Walking into the markets here in Barcelona, Spain, I am welcomed to find an array of seasonal fruit, from three kinds of watermelon to cantaloupe and late-harvest cherries. Strawberries were on the shelves in late June, but as August rolls into September the last of the summer stone fruits make their appearance, getting ready for autumn’s harvest.
It was not long ago I lived in the United States, a country where I was born and raised. I had once called the agriculture belt home, where many of the country’s food stuffs were produced locally and shipped out far and wide. There was nothing like eating sweet corn off the cob slathered in butter picked from our neighbor’s field or going out with my grandmother on an early June morning to pick strawberries when dew still clung to the plant’s leaves.
After moving out to Phoenix, Arizona, I lost this sense of seasonality. Grocery store shelves were stocked with strawberries in November and squash could be found in late spring. Perfectly shaped fruits and vegetables were available all year through.
Why Eat Seasonal?
- Best Tasting Produce Picked at the Height of Freshness
- Quality, Produce Is Not Picked Prematurely
- High Value of Nutrients Retained when Produce is Grown Locally in Season versus Distribution Worldwide
- Less Spoilage when Transport Time is Diminished
- Diets are More Varied
After living in Europe for four years, I look at my refrigerator shelves, and I manage my produce closely. Tomatoes rot within the week and carrots get weak and discolored within a couple of days. Longevity never seemed to be a problem back in the United States. Carrots were strong and so-called “fresh” for a month. Tomatoes were a perfect shade of red, without a blemish to be found, for over a week or two if I were buying from a local super market.
With an overwhelming availability of fruits and vegetables to choose from in the United States, I wonder if, as a society, we have forgotten that certain fruits and vegetables only grow at particular times of the year? If peaches are available in January, I beg to question, where are they from? There is research that verifies carbon footprint is lessened when fruits and vegetables are grown in climates that are suitable for planting. For example, Spanish tomatoes require far less emissions to grow in the sunny climate around Madrid with fertile soil compared to northern countries like Belgium or Denmark that generate far more emissions heating and lighting greenhouses making suitable growing conditions more locally. The same is true about citrus fruits grown in Florida or California; it would be a mistake trying to grow such trees in Minnesota. Emissions aside, I wonder what chemicals have been used to keep fruits and vegetables grown around the world fresh during transport and beautifully ripe on shelves?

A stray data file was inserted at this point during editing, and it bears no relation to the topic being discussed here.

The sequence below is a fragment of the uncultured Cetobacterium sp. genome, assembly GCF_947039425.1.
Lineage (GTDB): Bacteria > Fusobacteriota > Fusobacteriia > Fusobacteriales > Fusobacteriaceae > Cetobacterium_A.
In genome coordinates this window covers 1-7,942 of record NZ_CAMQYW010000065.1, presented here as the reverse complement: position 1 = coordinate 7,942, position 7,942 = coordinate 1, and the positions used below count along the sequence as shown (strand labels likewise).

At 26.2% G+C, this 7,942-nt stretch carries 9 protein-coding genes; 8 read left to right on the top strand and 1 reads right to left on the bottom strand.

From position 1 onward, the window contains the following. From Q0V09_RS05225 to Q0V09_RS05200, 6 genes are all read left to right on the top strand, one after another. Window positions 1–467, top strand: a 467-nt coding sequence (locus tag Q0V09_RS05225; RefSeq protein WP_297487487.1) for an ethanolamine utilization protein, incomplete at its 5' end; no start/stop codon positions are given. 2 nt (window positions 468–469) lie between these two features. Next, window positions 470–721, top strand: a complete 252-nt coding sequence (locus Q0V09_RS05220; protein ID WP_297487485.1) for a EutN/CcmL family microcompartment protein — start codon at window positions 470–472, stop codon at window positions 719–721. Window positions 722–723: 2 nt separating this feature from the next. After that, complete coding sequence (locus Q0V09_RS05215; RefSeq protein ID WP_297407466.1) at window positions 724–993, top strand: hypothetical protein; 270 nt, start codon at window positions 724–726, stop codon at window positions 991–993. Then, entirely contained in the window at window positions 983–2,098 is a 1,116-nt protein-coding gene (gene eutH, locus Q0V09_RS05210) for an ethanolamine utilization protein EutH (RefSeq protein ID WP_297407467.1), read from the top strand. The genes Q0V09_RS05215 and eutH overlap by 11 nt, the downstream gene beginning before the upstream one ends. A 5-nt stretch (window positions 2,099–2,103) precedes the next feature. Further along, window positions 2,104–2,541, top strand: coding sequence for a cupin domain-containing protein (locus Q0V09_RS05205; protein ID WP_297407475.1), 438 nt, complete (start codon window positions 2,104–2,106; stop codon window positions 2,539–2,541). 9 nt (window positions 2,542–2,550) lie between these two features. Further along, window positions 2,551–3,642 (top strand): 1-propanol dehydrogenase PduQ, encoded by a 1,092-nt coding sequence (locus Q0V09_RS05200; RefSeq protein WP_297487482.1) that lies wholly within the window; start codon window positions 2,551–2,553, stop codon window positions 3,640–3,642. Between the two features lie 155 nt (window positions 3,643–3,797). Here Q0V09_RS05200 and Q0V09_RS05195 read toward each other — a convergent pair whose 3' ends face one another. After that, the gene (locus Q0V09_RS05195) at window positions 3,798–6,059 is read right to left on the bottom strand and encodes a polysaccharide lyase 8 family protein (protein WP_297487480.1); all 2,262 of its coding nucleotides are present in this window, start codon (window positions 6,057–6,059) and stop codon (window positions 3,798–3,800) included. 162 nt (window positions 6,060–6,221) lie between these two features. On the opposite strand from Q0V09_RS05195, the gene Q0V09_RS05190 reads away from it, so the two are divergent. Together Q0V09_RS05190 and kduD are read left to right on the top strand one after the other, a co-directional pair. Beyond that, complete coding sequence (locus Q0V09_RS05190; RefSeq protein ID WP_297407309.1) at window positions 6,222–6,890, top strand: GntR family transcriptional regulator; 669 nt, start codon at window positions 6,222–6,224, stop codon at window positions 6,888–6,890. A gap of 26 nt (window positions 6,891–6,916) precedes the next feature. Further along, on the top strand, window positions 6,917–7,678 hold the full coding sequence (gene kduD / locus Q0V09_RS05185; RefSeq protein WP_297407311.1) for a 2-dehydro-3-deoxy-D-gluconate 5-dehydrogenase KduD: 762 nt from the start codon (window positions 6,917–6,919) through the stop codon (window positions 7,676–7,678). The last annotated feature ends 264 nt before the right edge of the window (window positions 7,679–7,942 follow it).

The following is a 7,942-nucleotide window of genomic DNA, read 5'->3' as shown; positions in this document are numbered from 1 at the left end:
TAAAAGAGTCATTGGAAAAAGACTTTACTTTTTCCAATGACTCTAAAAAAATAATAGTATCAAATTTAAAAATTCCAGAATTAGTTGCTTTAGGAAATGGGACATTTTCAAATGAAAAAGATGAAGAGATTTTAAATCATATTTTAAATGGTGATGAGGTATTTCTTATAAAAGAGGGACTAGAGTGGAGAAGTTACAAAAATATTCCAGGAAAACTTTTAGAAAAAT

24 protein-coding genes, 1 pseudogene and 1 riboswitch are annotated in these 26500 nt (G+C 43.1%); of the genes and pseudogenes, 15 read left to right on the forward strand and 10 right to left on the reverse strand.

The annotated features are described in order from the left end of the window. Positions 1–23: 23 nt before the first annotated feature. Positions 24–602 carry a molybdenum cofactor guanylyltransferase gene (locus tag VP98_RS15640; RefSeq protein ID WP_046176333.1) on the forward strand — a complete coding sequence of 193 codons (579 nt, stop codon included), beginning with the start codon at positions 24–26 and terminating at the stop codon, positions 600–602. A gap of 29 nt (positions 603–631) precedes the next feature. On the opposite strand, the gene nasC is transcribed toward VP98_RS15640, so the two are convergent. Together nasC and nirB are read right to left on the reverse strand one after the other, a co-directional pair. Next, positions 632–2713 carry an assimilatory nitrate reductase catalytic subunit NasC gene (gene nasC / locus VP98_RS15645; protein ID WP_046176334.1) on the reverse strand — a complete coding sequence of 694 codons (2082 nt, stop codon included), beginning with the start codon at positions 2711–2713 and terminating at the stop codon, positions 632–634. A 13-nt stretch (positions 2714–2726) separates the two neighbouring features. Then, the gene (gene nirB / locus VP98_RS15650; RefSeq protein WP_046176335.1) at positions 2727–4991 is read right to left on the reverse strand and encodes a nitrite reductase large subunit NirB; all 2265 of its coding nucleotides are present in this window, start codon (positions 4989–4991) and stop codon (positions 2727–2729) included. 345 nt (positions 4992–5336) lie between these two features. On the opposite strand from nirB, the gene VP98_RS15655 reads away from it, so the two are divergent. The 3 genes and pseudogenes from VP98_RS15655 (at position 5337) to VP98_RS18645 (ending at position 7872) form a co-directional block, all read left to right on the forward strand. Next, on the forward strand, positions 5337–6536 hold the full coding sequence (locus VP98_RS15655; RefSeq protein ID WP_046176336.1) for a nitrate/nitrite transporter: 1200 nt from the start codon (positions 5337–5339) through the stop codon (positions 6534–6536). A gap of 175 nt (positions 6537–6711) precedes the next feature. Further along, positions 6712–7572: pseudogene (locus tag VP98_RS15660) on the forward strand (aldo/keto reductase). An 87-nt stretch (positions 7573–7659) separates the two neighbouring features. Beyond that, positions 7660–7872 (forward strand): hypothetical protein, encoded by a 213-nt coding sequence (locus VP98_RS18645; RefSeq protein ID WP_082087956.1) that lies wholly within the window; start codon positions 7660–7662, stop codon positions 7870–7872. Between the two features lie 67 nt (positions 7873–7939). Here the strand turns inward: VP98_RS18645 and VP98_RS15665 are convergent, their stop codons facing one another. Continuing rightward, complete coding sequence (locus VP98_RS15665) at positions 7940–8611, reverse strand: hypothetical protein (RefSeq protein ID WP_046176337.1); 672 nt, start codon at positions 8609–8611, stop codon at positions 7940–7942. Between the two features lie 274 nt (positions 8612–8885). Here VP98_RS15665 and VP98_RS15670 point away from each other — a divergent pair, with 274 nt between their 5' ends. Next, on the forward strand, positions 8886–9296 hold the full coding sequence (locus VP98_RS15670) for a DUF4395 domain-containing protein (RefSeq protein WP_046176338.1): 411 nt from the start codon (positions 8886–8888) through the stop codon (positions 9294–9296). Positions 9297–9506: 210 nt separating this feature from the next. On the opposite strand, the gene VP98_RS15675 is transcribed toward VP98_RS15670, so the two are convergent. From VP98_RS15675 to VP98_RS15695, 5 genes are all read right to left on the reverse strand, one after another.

Local farmer’s markets are popping up across the United States and I am so happy to see the increase in popularity. Farmers showcase their labors and hungry buyers reap their harvest, but it is not every day that you can go to these markets. Usually market day is Saturday or Sunday when busy professionals can break away, and often times the prices are slightly higher than the equivalent grocery store stock down the street. Buying organic is at an even higher price point, making eating local, clean, seasonal produce not readily accessible for all.
What is the moral of this story? Awareness. Look at your grocery list. It may not always be the case that you can make the farmer’s market downtown or buy everything organic, but you can make food choices that are in line with the season. Try out new grocery stores and see if inventories vary. Diversify your diet and enjoy better quality produce when bought at the peak of its growing season. Use the list below to plan your next menu.
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